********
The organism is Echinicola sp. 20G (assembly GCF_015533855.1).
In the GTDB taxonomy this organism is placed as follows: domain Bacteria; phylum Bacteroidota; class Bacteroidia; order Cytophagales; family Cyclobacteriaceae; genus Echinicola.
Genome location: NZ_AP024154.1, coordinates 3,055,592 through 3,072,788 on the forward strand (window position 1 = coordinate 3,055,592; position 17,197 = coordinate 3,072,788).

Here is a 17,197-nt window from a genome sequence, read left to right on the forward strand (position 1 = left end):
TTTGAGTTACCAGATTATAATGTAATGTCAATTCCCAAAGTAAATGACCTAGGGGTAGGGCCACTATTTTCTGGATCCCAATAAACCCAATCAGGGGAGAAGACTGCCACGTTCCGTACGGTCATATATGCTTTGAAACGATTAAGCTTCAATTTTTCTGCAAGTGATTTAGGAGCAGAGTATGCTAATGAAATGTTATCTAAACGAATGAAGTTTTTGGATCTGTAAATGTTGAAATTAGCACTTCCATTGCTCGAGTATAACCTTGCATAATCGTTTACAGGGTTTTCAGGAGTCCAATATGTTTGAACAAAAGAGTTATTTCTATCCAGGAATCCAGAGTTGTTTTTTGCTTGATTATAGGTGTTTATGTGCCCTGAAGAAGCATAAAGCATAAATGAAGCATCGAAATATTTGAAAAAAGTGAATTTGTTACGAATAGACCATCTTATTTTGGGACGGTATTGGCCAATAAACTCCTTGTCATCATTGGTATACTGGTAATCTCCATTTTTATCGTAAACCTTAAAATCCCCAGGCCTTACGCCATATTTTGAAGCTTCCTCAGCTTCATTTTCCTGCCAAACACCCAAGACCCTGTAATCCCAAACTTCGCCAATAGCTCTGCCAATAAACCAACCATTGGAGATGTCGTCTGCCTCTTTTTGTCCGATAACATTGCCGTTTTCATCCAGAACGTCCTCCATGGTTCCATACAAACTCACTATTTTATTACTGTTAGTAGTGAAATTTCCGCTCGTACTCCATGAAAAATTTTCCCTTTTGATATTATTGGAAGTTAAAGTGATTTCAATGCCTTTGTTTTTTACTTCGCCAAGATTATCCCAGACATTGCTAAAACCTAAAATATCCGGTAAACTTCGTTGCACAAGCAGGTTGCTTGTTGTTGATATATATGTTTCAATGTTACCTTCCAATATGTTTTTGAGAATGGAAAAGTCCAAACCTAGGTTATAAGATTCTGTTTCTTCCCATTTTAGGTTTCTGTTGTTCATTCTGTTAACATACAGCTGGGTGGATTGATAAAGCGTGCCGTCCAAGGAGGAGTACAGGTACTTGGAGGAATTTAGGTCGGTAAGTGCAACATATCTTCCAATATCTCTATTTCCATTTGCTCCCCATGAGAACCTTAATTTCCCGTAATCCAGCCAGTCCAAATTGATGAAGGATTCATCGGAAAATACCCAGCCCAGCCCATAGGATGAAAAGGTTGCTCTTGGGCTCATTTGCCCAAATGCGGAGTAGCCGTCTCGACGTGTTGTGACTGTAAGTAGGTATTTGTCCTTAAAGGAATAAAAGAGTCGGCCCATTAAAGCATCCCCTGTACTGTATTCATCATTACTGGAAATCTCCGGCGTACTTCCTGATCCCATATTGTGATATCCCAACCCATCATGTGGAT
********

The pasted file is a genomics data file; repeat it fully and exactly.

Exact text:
The organism is Echinicola sp. 20G (assembly GCF_015533855.1).
In the GTDB taxonomy this organism is placed as follows: domain Bacteria; phylum Bacteroidota; class Bacteroidia; order Cytophagales; family Cyclobacteriaceae; genus Echinicola.
Genome location: NZ_AP024154.1, coordinates 3,055,592 through 3,072,788 on the forward strand (window position 1 = coordinate 3,055,592; position 17,197 = coordinate 3,072,788).

Here is a 17,197-nt window from a genome sequence, read left to right on the forward strand (position 1 = left end):
TTTGAGTTACCAGATTATAATGTAATGTCAATTCCCAAAGTAAATGACCTAGGGGTAGGGCCACTATTTTCTGGATCCCAATAAACCCAATCAGGGGAGAAGACTGCCACGTTCCGTACGGTCATATATGCTTTGAAACGATTAAGCTTCAATTTTTCTGCAAGTGATTTAGGAGCAGAGTATGCTAATGAAATGTTATCTAAACGAATGAAGTTTTTGGATCTGTAAATGTTGAAATTAGCACTTCCATTGCTCGAGTATAACCTTGCATAATCGTTTACAGGGTTTTCAGGAGTCCAATATGTTTGAACAAAAGAGTTATTTCTATCCAGGAATCCAGAGTTGTTTTTTGCTTGATTATAGGTGTTTATGTGCCCTGAAGAAGCATAAAGCATAAATGAAGCATCGAAATATTTGAAAAAAGTGAATTTGTTACGAATAGACCATCTTATTTTGGGACGGTATTGGCCAATAAACTCCTTGTCATCATTGGTATACTGGTAATCTCCATTTTTATCGTAAACCTTAAAATCCCCAGGCCTTACGCCATATTTTGAAGCTTCCTCAGCTTCATTTTCCTGCCAAACACCCAAGACCCTGTAATCCCAAACTTCGCCAATAGCTCTGCCAATAAACCAACCATTGGAGATGTCGTCTGCCTCTTTTTGTCCGATAACATTGCCGTTTTCATCCAGAACGTCCTCCATGGTTCCATACAAACTCACTATTTTATTACTGTTAGTAGTGAAATTTCCGCTCGTACTCCATGAAAAATTTTCCCTTTTGATATTATTGGAAGTTAAAGTGATTTCAATGCCTTTGTTTTTTACTTCGCCAAGATTATCCCAGACATTGCTAAAACCTAAAATATCCGGTAAACTTCGTTGCACAAGCAGGTTGCTTGTTGTTGATATATATGTTTCAATGTTACCTTCCAATATGTTTTTGAGAATGGAAAAGTCCAAACCTAGGTTATAAGATTCTGTTTCTTCCCATTTTAGGTTTCTGTTGTTCATTCTGTTAACATACAGCTGGGTGGATTGATAAAGCGTGCCGTCCAAGGAGGAGTACAGGTACTTGGAGGAATTTAGGTCGGTAAGTGCAACATATCTTCCAATATCTCTATTTCCATTTGCTCCCCATGAGAACCTTAATTTCCCGTAATCCAGCCAGTCCAAATTGATGAAGGATTCATCGGAAAATACCCAGCCCAGCCCATAGGATGAAAAGGTTGCTCTTGGGCTCATTTGCCCAAATGCGGAGTAGCCGTCTCGACGTGTTGTGACTGTAAGTAGGTATTTGTCCTTAAAGGAATAAAAGAGTCGGCCCATTAAAGCATCCCCTGTACTGTATTCATCATTACTGGAAATCTCCGGCGTACTTCCTGATCCCATATTGTGATATCCCAACCCATCATGTGGAT